If you want it to be more filling, you can also add some rolled or instant oats here. Peanut butter or stevia add flavor and richness. Fill up with some water or plant-based milk (juice can be a nice touch as well!) and blend it all up! You can make them savory, too, if you go the kale-carrot-ginger-spinach-lemon route. There are also sweet kale smoothies by the way!
These thick beverages are also helpful when you want to increase your fruit and especially vegetable consumption the tasty way.
If you'd like it to be even more convenient, prepare some freezer smoothie packs in advance! And if you are looking for something to munch instead of sip, use less liquid and create a delicious smoothie bowl that you can top with anything from fruit to nuts, seeds, granola, cacao nibs and more.
11. Veggie Tacos
Did you get some of these tortillas we talked about? Well, the small ones can be warmed up in the microwave between two sheets of moist paper towels and filled with some goodness in just a couple of minutes. To create a delicious vegan taco, use fillings like beans (of course!), lettuce, tomato, avocado, and salsa.
Add fresh cilantro, chili powder and cumin for the typical flavor if you have it on hand! Leftover rice could be added as well. Our favorites are a quick pinto bean and avocado version, lentil cauliflower tacos, and beetroot kale tacos.
12. Soups and Stews
We love soups because you can freestyle so much when it comes to the ingredients! We suggest you have some type of starch as your staple and add veggies of your choice to it. Flavors can range from tomato basil to veggie stock, fresh herbs, curry, soy sauce, and more!
Things like potato soups may take a little longer but are very filling – for a quick version, take some chopped frozen veggies and heat them up in some water, then add cooked legumes and spices. Serve over leftover starches or with a slice of bread. We also like lentil soups/dal and noodle soup where you cook a bunch of veggies in some broth and add rice noodles for the last couple of minutes.
13. Bean Patties or Balls
Granted, these takes a little more time but it’s an amazing idea for your next batch cooking session! Unless you’re good with eating some of the patties “raw” before putting them into the oven. You need some precooked beans or lentils which you combine with some starch (cooked rice, pumpkin, and ground oats work well here) as well as a bunch of spices and you’re good to go!
The mixture will already taste amazing and you can taste test it a couple of times before forming the patties or balls. Bake in the oven at 350-400°F for around 20-30 minutes (depends on the size and shape) and you’ll have a batch of patties or balls to munch on! Awesome for lunches on the go, too. Here are easy kidney bean burgers and some delicious vegan meatballs.
14. Roasted/Baked Veggies
Another type of dish that can include almost anything you find in your fridge! We like to use broccoli, mushrooms, bell pepper, onion, sweet potato, kale, and eggplant for meals like this. Just wash and cut your produce, place it on a baking sheet and bake or roast for around 20 minutes – but make sure nothing gets burned! This leaves you enough time to prepare a starch to go along with it if you don’t have any leftovers.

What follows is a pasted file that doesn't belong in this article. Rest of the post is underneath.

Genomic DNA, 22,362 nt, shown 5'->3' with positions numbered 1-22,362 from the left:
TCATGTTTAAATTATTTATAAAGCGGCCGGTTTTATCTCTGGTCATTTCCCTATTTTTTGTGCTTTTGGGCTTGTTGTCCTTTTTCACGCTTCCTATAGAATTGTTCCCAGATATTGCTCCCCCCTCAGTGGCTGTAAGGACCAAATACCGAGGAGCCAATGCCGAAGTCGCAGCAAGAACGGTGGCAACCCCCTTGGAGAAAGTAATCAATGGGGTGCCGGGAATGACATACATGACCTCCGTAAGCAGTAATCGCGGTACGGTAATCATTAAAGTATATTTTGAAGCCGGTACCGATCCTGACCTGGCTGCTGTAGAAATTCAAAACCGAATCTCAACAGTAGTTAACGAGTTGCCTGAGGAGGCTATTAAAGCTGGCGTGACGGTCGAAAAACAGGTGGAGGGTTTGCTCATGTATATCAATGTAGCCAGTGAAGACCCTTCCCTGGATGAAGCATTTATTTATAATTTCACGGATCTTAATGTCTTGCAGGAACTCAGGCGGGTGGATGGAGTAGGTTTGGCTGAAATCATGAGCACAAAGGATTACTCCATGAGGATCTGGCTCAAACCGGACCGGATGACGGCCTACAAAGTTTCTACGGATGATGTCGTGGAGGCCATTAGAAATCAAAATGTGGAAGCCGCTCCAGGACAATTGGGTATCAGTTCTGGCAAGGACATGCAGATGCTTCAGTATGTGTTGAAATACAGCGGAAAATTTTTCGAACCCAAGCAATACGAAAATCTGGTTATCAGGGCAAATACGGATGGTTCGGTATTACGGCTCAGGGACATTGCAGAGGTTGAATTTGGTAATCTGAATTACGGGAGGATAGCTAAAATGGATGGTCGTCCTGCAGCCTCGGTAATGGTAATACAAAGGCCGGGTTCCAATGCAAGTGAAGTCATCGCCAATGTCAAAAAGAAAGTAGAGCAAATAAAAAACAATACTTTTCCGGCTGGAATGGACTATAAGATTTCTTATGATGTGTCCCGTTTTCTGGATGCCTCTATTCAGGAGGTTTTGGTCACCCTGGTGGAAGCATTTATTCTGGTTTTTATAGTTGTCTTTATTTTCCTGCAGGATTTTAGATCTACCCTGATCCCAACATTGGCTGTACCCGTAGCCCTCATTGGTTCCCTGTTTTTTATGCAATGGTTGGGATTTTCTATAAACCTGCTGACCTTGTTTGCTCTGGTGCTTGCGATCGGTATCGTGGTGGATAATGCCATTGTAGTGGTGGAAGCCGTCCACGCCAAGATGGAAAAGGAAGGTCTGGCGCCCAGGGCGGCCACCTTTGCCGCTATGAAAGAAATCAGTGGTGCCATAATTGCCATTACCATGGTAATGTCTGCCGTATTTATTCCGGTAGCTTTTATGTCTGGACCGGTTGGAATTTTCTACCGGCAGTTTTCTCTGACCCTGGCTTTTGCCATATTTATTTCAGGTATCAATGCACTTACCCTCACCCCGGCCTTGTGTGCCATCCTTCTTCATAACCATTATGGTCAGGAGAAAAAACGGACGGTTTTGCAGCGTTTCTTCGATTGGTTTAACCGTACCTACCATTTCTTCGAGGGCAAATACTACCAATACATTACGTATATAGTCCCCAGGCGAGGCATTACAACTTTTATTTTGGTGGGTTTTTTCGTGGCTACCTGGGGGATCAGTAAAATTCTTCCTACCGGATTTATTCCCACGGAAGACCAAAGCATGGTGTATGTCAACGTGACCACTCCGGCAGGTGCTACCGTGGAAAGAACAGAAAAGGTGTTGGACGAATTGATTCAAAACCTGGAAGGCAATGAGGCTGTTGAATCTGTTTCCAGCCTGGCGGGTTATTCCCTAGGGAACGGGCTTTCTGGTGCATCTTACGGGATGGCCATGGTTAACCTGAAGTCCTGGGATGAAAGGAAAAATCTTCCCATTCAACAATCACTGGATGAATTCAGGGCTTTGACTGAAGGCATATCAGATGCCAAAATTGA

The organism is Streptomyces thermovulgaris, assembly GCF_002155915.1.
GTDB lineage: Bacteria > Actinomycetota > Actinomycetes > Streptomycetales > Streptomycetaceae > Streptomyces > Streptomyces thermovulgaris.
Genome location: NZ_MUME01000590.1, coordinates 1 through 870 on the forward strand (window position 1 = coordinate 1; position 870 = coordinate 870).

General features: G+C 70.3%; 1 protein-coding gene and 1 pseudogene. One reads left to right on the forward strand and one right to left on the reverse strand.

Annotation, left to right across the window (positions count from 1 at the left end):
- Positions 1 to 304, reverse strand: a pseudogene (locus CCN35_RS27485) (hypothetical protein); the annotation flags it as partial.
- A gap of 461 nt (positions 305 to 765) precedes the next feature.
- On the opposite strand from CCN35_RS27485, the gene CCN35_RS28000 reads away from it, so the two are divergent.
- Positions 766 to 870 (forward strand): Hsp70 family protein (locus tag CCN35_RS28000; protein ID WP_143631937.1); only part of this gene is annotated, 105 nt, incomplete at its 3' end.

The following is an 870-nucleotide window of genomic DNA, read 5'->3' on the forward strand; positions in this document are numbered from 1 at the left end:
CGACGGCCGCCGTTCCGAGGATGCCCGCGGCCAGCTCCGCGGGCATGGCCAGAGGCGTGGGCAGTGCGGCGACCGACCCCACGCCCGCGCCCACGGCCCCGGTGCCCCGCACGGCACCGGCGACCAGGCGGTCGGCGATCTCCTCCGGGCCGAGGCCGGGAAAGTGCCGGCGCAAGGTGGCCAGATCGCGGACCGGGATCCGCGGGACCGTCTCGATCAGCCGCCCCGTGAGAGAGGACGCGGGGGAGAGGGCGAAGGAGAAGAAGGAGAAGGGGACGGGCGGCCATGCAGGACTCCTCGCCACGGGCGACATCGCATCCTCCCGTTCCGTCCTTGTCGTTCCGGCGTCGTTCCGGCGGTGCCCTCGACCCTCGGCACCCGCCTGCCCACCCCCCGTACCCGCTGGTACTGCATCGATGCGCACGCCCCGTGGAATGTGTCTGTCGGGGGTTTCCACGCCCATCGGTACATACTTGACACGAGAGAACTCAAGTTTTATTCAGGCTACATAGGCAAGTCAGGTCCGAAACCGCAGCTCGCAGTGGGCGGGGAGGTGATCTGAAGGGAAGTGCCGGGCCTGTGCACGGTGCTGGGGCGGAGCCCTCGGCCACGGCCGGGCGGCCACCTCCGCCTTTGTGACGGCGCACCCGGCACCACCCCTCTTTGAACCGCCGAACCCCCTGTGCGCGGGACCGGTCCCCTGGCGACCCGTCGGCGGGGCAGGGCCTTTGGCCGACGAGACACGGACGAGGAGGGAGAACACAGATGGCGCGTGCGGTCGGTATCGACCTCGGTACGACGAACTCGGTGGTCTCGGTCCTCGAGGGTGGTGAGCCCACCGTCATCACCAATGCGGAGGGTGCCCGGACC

Quinoa, white rice, couscous, polenta, or millet will all be done in 20 minutes or less. If you like to add some tofu, make sure to press it first using a paper towel, then cut and marinate it (if you don’t like the flavor or plain tofu!). Soy sauce, hot sauce, and teriyaki taste amazing! Pop into the oven together with the veggies for 20 minutes, until crispy.
15. Pasta Dishes
Okay, who doesn’t love themselves some good pasta? It’s actually a decent quick and healthy meal if you prepare it right. Choose whole grain if you can, even if that means the noodles need a few more minutes to be al dente. Here are some ideas on what you can make along with it:
Marinara sauce (store-bought for extra laziness or quickly made at home), vegan cheeze sauce , oil-free bean pesto or Asian stir-fried veggies and soy sauce – these are just some of our favorites. You can also make curried noodles or peanut noodles! Tip: try a one-pot pasta so you’ll have less washing up to do!
16. Energy Balls
Alright, this might not be considered a proper lunch or dinner – but what if you’re in the mood for a sweet-ish snack or breakfast on the go? Energy balls are super quick to prepare and easy to make a huge batch of (only a good idea if you can keep yourself from eating 20 at a time!).
Ingredients can include oats, nuts, dried fruit, nut butters, coconut flakes, pumpkin puree, seeds, puffed grains, and chocolate chips – adding flavors and spices of your choice, like cacao powder, cinnamon, vanilla, matcha powder, zest, even some chili powder.
Though some recipes call for it, we’d recommend staying away from coconut oil and not using more than just a hint of refined sugars like maple syrup to make sure you’re on the healthy path here. Some delicious combinations include oats, pecans and dates as well as cacao, hemp seeds and peppermint.
We hope you liked our ideas and that these meals will make starting and sticking to a healthy plant-based diet a joy and breeze for you. Let us know below which ones became game changers for you and your family!
About the Author
Alena has been eating a plant-based diet for 6 years and is passionate about sharing her learnings in the fields of nutrition, wellbeing, and vegan ethics. She is the co-creator of nutriciously and loves music, reading, nature, traveling, yoga & good food. Alena received training in the fields of nutrition, music therapy, and social work.